Carson Wentz played tough in the Colts’ 27-24 loss to the Los Angeles Rams on Sunday at Lucas Oil Stadium.
Really tough. That’s the word here.
“Carson is one of the toughest guys that I know,” said wide receiver Michael Pittman Jr.
But Wentz suffered an ankle injury in the fourth quarter when Rams all-world defensive tackle Aaron Donald rolled up on him while the quarterback tried to make an acrobatic play to convert a third down. Wentz limped off the field and threw his helmet in frustration as soon as he got to the sideline, knowing the injury would likely mean his day was done.
Wentz, though, got with Colts trainers and did everything possible to get him on the field. All this went down as Rodrigo Blankenship hit a game-tying field goal, and then as the Rams countered by driving for what wound up being the game-winning field goal.
Wentz got his ankle taped up and tried going through some simulated, high-speed drop-backs on the sideline, but the injury was too severe for him to get back on the field.
Coach Frank Reich knows from experience how ankle injuries go, and how they can stiffen up to a point where gutting it out is not an option.
“He rolled it up pretty bad,” Reich said. “I had a sense when he walked off the field because I saw it, it didn’t look good.”
The injury gutted Wentz, who played a stellar game against a stout Rams defense and desperately wanted the chance to lead his team in a critical situation late in the fourth quarter.
“Part of you feels like you kind of let the team down, especially the way we were rallying and kind of had what felt like a little momentum there,” Wentz said. “I taped it up, I tried. There was not enough stability to get out there and go.”
Wentz completed 20 of 31 passes for 247 yards with a touchdown and an interception (which happened because Donald wrecked a play), and also scrambled five times for 37 yards. He was under a barrage of pressure — Wentz and Jacob Eason were pressured 19 times on 45 drop backs, per Pro Football Focus — with Donald a persistent menace and Leonard Floyd, Sebastian Joseph-Day and Greg Gaines all registering sacks.
For Wentz to do what he did in the face of that much disruption in front of him impressed his teammates, especially those on an offensive line that didn’t feel like it played up to its standard on Sunday.
“All the times he’s gotten hit, all the times he’s gotten up — it’s on a different level,” left guard Quenton Nelson said. “Hasn’t complained once. And we need to be better up front and do a good job to protect him because he’s a great player and if we give him more time, he can play even better than he already is.
“And for the pressure that I think we’ve let up up front, he’s done a pretty good job in my opinion so if we clean it up and we do our jobs, all the blockers, then we can have some big plays. We got talented guys on this offense, our wide receivers, running backs and everyone just do their job and we can light it up.”
There’s good reason for Nelson’s optimism there. The Colts generated five passing plays of 15 or more yards against a Rams defense that’s been the stingiest team in the league in allowing explosive plays over the last year. Entering Sunday, the Rams allowed 64 passing plays of 15+ yards in their last 17 games — good for about three or four per game. No team allowed fewer than 70.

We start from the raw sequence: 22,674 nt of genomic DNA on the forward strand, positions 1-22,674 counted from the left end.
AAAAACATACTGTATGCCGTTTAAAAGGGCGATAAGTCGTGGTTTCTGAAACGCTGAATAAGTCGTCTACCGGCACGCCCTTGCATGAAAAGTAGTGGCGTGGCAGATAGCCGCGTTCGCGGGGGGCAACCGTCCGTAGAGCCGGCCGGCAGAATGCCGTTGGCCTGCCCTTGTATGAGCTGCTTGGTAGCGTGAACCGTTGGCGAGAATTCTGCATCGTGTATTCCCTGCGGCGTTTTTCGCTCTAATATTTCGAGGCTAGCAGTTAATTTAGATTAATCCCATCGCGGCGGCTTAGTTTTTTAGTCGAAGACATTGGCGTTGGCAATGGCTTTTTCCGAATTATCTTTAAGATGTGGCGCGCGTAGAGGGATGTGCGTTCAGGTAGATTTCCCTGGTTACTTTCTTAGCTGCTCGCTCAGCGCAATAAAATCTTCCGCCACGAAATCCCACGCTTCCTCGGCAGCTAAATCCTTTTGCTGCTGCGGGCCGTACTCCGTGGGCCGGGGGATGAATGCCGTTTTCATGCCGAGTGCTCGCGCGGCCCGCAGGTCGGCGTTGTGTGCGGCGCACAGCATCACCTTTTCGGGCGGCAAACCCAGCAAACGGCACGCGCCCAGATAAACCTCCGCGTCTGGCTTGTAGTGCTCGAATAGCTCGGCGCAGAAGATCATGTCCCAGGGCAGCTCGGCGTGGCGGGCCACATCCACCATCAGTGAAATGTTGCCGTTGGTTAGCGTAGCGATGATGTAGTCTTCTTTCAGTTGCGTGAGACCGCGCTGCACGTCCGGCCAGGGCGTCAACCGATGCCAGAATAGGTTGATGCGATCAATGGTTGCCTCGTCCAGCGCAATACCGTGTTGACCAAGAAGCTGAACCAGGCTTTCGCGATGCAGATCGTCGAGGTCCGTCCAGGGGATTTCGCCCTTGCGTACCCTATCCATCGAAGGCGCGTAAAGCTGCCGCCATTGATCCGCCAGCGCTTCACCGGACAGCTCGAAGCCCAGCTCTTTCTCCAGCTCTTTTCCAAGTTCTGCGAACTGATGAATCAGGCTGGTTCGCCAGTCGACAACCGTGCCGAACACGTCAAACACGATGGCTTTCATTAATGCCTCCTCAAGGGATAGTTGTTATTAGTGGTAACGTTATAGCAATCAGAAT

Also: Three of those passes on Sunday went for 20+ yards (42 and 23 yards to Pittman, 34 yards to a wide-open Jack Doyle); the Rams entered Week 2 allowing about two of those passing plays per game since the start of the 2020 season. And the difference in one or two more explosive plays than normal is immense over the course of a game.
“I think Carson can get better and will get better,” Reich said. “I think he’s done a lot of good things. Overall, I’m happy with how he’s playing, I’m happy with how he feels out there, I’m happy with how well he’s throwing the ball and seeing it. Today seemed like, mentally, he was just really sharp and in command.”
And on that 42-yarder to Pittman, Wentz showed how he can make plays even when things break down a bit. Facing a third and 14 and with Donald barreling toward him, Wentz used his arm strength to rifle a shot downfield, which Pittman worked back toward to make the play.
“I feel like that’s what makes him great is he can do that,” Pittman said. “He can run around, scramble and still heave it like 80 yards. The guy’s arm is crazy.”
And Wentz’s scrambling ability showed up a number of times, with two of his scrambles resulting in first downs and another getting the Colts into a third and short. Wentz’s toughness was evident against the Rams; coaches and teammates knew he was tough, but now they’ve seen it up close.
“We like the guy we got,” Reich said. “I’m really happy about the way Carson’s playing and I think it’s just going to get better. I’m encouraged. I’m encouraged with how he’s playing and where we can go as an offense.”
But now the process begins to see where Wentz’s ankle is going into Week 3’s divisional matchup against the Tennessee Titans. He said he’ll undergo scans on it Sunday night and will pray that his ankle will heal quickly, with the hope he can continue to build on what’s been an encouraging start to his Colts career against an AFC South rival next weekend.
And there’s no doubt that, if Wentz can play, he will.
“I’ve sprained my ankle 100 times, probably, since I was a kid,” Wentz said. “This one I just couldn’t play through at the end of the game. We’ll evaluate and do everything we can to get this thing ready to go for next week.”